Additionally, because the liner is flexible, it will unseat at one point on the seating circumference first as the valve begins to open. These factors result in smooth and stable valve operation regardless of flow rate requirements. This valve type is also lighter and with a shorter laying length than a comparably sized globe-style control valve.

Figure 5. Cavitation chart for control valves.

Selecting Control Valves

The decisions regarding valve selection must be made on a case-by-case basis. However, I have developed the following guidelines and recommendations regarding the application and pitfalls associated with control valves:

1. Control valves are typically less expensive to purchase, install, and maintain than VFDs. However, the associated piping changes and options needed to perform surge control and slow opening or closing greatly complicates the valve and can raise the cost to rival a VFD, especially in smaller horsepower.

2. To function properly, most control valves must be designed for a minimum velocity and pressure drop over the seat while in operation, especially at higher flow rates. Unfortunately, this loss of head increases the energy cost involved in pumping. To lessen this impact,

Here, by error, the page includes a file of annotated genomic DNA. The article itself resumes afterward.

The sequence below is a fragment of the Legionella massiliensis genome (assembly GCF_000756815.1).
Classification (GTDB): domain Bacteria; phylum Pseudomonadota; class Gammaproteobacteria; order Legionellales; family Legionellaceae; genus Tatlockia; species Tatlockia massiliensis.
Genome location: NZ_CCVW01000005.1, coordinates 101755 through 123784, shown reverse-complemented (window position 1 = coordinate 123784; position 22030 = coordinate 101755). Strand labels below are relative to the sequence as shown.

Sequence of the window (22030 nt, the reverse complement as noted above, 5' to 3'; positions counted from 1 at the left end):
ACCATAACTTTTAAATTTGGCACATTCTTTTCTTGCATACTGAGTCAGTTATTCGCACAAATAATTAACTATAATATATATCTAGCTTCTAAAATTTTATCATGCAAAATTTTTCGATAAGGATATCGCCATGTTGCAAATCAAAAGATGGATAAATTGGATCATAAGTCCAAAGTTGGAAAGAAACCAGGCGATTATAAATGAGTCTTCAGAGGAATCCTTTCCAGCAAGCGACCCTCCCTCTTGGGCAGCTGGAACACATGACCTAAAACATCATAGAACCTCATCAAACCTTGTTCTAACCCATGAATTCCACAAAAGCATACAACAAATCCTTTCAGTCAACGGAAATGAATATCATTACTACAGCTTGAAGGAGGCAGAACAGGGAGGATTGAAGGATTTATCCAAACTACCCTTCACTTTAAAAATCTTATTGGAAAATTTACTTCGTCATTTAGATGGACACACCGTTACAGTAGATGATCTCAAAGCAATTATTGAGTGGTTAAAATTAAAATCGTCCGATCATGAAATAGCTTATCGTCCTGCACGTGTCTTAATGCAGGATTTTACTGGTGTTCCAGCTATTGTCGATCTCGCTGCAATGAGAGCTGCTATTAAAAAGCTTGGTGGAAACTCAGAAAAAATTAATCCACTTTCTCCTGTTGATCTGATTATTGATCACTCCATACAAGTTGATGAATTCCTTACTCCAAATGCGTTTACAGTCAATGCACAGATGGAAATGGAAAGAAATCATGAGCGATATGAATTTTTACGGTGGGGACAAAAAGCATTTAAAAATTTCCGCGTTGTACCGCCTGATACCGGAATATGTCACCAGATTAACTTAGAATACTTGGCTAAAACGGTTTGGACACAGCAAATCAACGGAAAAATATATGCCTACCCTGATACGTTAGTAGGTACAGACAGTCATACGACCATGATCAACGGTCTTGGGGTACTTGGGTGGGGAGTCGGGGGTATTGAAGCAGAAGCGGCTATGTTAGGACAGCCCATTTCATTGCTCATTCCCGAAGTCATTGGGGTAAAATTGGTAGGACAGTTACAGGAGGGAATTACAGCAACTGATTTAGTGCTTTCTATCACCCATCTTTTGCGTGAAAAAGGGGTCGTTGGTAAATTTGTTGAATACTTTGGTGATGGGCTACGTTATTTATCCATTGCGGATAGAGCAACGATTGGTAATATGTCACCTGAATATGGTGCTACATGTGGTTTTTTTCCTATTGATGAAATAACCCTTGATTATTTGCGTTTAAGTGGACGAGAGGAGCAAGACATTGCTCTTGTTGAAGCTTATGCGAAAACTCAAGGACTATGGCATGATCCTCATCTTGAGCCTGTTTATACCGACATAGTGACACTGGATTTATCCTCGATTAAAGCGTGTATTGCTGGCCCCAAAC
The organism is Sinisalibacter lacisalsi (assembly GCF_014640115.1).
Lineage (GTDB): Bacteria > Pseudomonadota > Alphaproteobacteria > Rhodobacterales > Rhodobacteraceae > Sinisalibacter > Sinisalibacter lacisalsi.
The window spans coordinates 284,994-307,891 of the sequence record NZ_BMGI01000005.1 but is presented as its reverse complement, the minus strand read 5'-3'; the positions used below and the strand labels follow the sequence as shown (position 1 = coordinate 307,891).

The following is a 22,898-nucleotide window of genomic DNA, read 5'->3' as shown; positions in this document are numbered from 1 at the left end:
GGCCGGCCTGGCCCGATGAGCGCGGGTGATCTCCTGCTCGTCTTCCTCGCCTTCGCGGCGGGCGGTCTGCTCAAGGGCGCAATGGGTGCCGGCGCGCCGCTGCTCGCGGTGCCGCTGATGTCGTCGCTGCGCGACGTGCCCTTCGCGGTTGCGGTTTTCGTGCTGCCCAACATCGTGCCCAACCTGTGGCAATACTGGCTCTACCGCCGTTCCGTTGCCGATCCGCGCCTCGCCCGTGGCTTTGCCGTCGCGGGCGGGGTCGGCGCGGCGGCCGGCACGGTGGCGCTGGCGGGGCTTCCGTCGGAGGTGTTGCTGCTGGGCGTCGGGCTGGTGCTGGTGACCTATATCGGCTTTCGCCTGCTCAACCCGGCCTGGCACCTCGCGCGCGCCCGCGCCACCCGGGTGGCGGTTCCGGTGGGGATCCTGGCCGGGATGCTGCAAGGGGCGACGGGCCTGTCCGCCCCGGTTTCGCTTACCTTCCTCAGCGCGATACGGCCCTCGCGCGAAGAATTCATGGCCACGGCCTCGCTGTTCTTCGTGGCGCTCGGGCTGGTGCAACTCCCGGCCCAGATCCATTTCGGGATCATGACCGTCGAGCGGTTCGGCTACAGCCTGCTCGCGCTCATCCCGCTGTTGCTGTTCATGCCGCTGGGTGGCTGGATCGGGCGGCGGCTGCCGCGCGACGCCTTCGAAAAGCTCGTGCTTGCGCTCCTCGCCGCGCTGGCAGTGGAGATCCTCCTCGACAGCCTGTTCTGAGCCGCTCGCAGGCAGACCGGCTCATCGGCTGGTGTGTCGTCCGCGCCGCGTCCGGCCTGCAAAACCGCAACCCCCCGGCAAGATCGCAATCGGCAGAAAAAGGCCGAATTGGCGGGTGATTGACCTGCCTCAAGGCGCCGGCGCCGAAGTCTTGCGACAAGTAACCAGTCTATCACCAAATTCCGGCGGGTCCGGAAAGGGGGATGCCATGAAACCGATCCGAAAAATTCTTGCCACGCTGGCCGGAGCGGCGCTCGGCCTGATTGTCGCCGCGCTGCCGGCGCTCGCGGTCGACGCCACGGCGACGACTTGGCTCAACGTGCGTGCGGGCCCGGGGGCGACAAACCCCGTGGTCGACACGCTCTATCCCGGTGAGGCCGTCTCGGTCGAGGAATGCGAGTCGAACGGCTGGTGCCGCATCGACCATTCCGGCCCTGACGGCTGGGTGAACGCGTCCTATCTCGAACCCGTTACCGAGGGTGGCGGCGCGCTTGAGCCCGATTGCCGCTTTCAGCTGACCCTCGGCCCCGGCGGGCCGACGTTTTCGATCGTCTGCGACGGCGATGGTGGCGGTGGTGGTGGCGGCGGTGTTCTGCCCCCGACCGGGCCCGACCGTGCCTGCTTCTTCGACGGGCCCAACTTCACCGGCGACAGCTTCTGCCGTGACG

designers often mistakenly oversize a valve to match line size piping which may actually counteract the effectiveness of the valve.

In fact, more pressure regulation problems are associated with oversizing of a control valve than with undersizing. This is apparent for an application of 500 GPM with an inline pressure regulating valve. Although every hydraulic design manual would recommend use of a 6-inch valve for this flow, a 4-inch valve is actually appropriate to provide better and more finite control even though there is slightly over 6 psi of pressure drop through the valve at that flow rate. One possible solution to this while retaining a line size valve is the use of a reduced port control valve.